The Road King, Road Glide and Street Glide are some of Harley-Davidson's best-selling models. Built on the big-boned touring chassis, however, these baggers are also an awful lot of motorcycle for smaller riders. Sensing an opportunity for a scaled-down alternative, Harley created the Switchback from the fine-handling, twin-shock Dyna chassis. Boasting a claimed ready-to-ride weight of 718 lbs. - a full 100 lbs. less than the Road King -this all-new model makes the bagger experience accessible to a wider range of riders.
Unlike The Motor Company's bigger baggers, however, the Switchback is a convertible. Like its name suggests, a removable windscreen and quick-release saddlebags allow the owner to switch from tourer to cruiser in less than 30 seconds. Turning a dial inside each sealed, locking saddlebag and then sliding the case up and back quickly pops it off. Removing the scratch-resistant Lexan windscreen is even easier: Friction-fi t to four rubber mounts, it just pulls forward and off. The Switchback is like having two bikes in one.
With or without its touring accoutrements, the Switchback looks great. Designer Tony Pink cited the early '60s Duo-Glide for styling inspiration, and that influence is evident everywhere from the full fenders to the vintage-looking tank medallion, twin "cigar-tube" shocks and traditional 2-into-1 exhaust. The massive headlight nacelle is another obvious historic reference, and it's now horizontally split to provide an unbroken-and occasionally mesmerizing- reflection of the blue sky passing above you. It's a timeless, classic look, if a little unembellished compared to the comparatively bedazzled Road King.
A new Twin Cam 103 engine powers the Switchback, just like all 2012 Harley-Davidson Big Twins except for the price-conscious Street Bob and Super Glide Custom. Stroke remains the same as the Twin Cam 96 (4.375 inches in Harley-speak), but bore increases from 3.75 to 3.875 inches to provide a 7 cubic-inch displacement increase. More cubes, along with a slightly higher (9.6:1) compression ratio, increase peak torque from 94 lb.-ft. to a claimed 100 at 3500 rpm. Other engine improvements include an automatic compression release to improve starter life, as well as stiffer clutch springs and a higher-capacity engine compensator to manage the increased power. All 2012 Dynas (and Softails) additionally benefi t from improved electrical architecture with a smaller ECM, a smarter, faster CPU and less complex wiring.
The press intro took place in Park City, Utah, at an average altitude above 6000 feet, making it diffi cult to gauge any increase in power. The Switchback felt as strong as any TC96 we've ridden recently, however, so we'd expect that increase to be more apparent at lower elevations. Like all recent Big Twins, the TC103 runs fl awlessly-even at altitude there were no hiccups-though the bigger motor does have a more pronounced character. Larger pistons and higher compression create more noticeable engine braking, so the new engine doesn't seem as transparent as the TC96. The TC103 also seems to throw off slightly more heat, mostly radiating off the primary cover on the left and the rear header on the right. You barely notice the stiffer clutch pull-Harley says effort has only increased from 15 to 17 lbs.-but neutral is almost impossible to locate in the six-speed Cruise Drive transmission. Hopefully, this will improve after more break-in miles.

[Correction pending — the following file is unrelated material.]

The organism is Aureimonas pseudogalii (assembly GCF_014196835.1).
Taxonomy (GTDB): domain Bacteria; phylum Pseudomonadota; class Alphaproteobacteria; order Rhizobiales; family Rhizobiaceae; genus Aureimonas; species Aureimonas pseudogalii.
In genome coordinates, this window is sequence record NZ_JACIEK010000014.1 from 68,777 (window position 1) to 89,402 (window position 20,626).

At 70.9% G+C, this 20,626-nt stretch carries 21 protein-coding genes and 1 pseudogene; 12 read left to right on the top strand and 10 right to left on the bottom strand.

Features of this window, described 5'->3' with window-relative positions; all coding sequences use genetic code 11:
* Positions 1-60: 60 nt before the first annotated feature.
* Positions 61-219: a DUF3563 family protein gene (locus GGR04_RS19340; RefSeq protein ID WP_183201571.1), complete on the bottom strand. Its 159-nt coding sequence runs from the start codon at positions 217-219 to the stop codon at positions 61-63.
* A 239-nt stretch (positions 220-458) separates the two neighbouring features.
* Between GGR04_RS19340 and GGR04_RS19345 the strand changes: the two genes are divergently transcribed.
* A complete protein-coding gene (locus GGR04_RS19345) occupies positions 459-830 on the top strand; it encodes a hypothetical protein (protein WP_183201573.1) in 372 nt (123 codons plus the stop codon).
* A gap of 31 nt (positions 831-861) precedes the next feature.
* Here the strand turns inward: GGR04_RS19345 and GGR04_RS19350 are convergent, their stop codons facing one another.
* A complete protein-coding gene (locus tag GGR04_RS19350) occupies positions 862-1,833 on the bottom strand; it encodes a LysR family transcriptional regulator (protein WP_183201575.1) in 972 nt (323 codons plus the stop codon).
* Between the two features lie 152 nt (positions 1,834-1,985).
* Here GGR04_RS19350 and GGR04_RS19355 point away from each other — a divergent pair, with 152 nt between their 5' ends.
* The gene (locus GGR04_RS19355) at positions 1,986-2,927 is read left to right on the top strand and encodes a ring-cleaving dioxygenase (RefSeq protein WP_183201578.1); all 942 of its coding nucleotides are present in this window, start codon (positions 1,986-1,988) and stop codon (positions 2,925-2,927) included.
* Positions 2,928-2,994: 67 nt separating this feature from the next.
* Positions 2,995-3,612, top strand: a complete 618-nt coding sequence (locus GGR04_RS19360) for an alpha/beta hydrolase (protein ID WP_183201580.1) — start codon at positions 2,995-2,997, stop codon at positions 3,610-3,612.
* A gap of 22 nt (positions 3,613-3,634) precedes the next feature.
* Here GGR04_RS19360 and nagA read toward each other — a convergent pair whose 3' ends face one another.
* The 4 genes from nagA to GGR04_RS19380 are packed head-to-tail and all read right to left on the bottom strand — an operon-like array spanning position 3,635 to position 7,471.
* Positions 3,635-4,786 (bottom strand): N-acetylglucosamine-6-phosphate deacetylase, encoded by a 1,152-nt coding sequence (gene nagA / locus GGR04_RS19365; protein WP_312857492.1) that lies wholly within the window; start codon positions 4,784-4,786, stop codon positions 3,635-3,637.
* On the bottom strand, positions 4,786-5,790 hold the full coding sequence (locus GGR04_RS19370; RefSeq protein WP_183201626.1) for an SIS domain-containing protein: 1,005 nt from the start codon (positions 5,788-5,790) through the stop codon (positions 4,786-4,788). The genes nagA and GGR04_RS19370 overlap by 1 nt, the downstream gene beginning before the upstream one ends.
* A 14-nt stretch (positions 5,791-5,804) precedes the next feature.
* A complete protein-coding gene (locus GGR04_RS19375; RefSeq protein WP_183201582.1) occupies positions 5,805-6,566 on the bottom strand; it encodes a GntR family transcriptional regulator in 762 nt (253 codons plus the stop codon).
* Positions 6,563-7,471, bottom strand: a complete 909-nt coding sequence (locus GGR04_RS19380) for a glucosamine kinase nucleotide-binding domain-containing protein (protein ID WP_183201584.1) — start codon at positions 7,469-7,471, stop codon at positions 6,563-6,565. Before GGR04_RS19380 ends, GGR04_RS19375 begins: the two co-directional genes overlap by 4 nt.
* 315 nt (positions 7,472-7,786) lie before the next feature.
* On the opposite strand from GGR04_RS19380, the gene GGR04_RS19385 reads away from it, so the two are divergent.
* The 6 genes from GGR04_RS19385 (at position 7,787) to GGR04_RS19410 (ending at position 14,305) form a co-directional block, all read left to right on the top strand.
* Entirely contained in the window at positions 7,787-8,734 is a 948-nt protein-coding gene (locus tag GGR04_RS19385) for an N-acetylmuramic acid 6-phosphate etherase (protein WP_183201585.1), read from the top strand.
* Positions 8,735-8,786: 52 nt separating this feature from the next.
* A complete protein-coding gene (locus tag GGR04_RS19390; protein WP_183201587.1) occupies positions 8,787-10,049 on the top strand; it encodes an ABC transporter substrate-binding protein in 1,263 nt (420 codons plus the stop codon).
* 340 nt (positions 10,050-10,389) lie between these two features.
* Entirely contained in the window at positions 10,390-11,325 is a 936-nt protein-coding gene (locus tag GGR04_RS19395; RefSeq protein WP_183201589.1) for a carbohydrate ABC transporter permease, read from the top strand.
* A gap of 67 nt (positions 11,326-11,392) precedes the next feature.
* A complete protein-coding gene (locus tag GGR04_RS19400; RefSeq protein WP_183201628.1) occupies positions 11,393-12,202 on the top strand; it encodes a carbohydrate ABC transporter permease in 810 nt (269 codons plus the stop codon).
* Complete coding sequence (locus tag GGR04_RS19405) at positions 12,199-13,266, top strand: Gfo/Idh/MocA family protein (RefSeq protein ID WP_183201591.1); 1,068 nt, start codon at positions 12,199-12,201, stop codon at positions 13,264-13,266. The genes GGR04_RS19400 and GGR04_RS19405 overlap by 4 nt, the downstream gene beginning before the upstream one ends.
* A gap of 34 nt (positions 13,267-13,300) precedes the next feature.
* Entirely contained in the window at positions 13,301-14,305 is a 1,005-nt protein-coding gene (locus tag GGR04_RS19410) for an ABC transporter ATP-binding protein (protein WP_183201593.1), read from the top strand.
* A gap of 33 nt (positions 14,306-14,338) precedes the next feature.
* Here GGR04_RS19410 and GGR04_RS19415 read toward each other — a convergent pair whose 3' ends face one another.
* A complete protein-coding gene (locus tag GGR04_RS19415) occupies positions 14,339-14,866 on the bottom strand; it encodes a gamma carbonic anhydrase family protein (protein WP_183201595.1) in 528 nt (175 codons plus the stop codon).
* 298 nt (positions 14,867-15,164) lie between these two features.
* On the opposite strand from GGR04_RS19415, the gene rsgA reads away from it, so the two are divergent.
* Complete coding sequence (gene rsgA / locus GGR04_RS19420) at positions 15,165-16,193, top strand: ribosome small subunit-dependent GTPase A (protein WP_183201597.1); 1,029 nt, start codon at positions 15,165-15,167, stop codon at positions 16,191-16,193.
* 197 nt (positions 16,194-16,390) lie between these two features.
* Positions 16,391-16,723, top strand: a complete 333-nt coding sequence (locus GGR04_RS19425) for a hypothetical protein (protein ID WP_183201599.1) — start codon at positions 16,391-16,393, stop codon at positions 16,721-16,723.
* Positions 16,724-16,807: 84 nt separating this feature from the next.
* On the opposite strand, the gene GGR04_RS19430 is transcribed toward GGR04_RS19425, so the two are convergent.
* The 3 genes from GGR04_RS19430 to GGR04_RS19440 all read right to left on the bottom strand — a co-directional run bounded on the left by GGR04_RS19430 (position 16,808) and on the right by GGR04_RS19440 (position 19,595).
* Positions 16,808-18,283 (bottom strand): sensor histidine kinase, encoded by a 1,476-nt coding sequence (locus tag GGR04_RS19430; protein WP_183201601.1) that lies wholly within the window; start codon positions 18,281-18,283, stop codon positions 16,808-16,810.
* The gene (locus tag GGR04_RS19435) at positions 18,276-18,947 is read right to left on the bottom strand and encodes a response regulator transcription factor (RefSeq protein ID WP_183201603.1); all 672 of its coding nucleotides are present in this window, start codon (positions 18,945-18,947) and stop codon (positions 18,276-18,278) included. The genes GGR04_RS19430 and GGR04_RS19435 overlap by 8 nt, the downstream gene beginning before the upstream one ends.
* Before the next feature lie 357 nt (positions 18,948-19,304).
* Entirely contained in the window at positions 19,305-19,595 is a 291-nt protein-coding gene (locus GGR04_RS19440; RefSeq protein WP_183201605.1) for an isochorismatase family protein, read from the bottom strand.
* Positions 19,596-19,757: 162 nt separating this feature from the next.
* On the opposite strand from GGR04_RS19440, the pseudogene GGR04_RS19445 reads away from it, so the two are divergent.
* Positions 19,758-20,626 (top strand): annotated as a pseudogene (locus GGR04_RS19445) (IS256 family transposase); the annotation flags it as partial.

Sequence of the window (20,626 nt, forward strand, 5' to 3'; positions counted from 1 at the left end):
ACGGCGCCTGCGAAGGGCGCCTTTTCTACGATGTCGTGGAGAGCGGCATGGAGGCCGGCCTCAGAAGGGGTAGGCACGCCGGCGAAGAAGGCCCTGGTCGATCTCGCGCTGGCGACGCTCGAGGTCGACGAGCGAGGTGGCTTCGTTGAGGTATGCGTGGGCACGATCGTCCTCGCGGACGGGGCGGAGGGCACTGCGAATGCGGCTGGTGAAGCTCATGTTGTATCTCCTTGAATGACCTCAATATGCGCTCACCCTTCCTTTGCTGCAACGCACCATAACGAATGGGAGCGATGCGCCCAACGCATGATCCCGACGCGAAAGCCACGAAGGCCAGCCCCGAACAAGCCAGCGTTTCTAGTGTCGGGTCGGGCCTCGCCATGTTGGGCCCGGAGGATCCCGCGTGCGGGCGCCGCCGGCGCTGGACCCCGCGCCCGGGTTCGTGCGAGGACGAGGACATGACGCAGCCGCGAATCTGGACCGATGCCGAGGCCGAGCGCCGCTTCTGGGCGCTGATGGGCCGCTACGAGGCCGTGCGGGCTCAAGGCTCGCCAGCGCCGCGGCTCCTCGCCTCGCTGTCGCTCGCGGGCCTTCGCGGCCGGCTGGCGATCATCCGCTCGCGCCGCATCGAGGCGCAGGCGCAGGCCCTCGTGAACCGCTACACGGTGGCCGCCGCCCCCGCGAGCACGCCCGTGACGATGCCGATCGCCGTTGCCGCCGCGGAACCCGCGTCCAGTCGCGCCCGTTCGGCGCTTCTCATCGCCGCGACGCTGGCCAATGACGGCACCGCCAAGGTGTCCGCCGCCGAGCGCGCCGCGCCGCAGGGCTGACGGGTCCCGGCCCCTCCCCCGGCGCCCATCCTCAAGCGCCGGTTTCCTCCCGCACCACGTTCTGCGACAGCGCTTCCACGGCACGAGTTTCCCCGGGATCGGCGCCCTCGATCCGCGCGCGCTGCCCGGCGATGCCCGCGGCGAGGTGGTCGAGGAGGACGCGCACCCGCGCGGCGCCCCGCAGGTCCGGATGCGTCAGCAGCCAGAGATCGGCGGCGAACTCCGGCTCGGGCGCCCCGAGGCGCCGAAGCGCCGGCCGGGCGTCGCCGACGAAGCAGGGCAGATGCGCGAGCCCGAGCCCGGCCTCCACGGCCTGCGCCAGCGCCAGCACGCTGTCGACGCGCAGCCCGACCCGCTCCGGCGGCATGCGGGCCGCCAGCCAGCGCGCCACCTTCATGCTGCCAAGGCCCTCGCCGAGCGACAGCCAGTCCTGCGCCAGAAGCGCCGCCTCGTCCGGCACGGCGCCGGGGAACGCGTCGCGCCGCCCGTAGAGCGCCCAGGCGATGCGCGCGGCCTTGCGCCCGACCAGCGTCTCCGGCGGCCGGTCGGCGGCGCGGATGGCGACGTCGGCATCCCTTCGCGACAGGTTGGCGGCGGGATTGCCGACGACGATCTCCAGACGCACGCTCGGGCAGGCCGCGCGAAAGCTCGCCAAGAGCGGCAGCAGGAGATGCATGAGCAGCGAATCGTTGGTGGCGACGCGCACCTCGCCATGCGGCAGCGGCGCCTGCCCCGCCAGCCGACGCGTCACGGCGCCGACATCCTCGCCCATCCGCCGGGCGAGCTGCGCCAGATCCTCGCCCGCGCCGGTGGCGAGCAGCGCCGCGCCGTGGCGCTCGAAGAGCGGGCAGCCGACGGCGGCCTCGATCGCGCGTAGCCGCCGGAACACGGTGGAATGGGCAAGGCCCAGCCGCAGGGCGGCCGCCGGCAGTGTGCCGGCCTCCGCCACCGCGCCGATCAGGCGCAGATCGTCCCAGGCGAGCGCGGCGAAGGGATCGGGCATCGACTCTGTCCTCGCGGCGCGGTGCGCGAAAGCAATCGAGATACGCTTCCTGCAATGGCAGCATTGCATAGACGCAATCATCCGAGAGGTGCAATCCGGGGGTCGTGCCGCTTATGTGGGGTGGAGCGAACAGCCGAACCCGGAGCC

Chassis components are likewise all-new and designed specifi cally for the Switchback. Vintage-looking suspension pieces conceal modern internals. The non-adjustable, 41.3mm Wide Glide fork utilizes a cartridge style damping unit in the left leg, while the nitrogen-charged, immersion-damped shocksincorporate preload-adjustable dual-rate springs to deliver a smooth ride over a wide variety of road conditions.
Relatively low weight and reasonably aggressive geometry make the Switchback surprisingly fun to ride on twisty roads. Suspension travel is short but adequate and exceptionally well-tuned, while carefully balanced rake and trail deliver light, responsive steering. Available lean angle of 29 degrees is slightly less than the bigger baggers' 32, but there's enough to entertain even an experienced rider before inevitably burying the floorboards on a fast, sweeping road like Utah's Highway 210 climbing up through Little Cottonwood Canyon to the Alta and Snowbird ski areas.
The riding position is compact by Big Twin standards, with a trendy, stainless-steel mini-ape handlebar on pullback risers making for an easy reach that accommodates even riders under 5-foot-6. The stepped king/queen saddle is deeply contoured and offers excellent comfort and support-no aftermarket assistance necessary-and features a narrow neck to ensure that shorter riders can still plant their feet firmly at a stop. Full-length, vibration-isolated floorboards give plenty of options for foot placement, though we wish a heel/toe shifter were standard. The windscreen, sitting just below the sight line for this 5-foot-7 rider, delivers excellent optics and blocks wind quite well, only buffeting above 75 mph-essentially a non-issue for most Switchback riding scenarios.
Not only is the Switchback easier for an even wider range of riders to handle, it's also affordable for a Harley-Davidson. The base price of $15,999 is thousands less than the touring-based bagger models, and more attractive to new riders anxious to enter the Harley family. The optional security package, which adds an excellent anti-lock braking system along with an electronic immobilizer, is now available on all Dyna platforms for an additional $1195. Versatile, convertible and surprisingly capable on the open road, the Switchback is a solid addition to the Harley-Davidson lineup. Well-built with plenty of power and great handling, this new model has everything it takes to switch new and unconventional customers into faithful fans.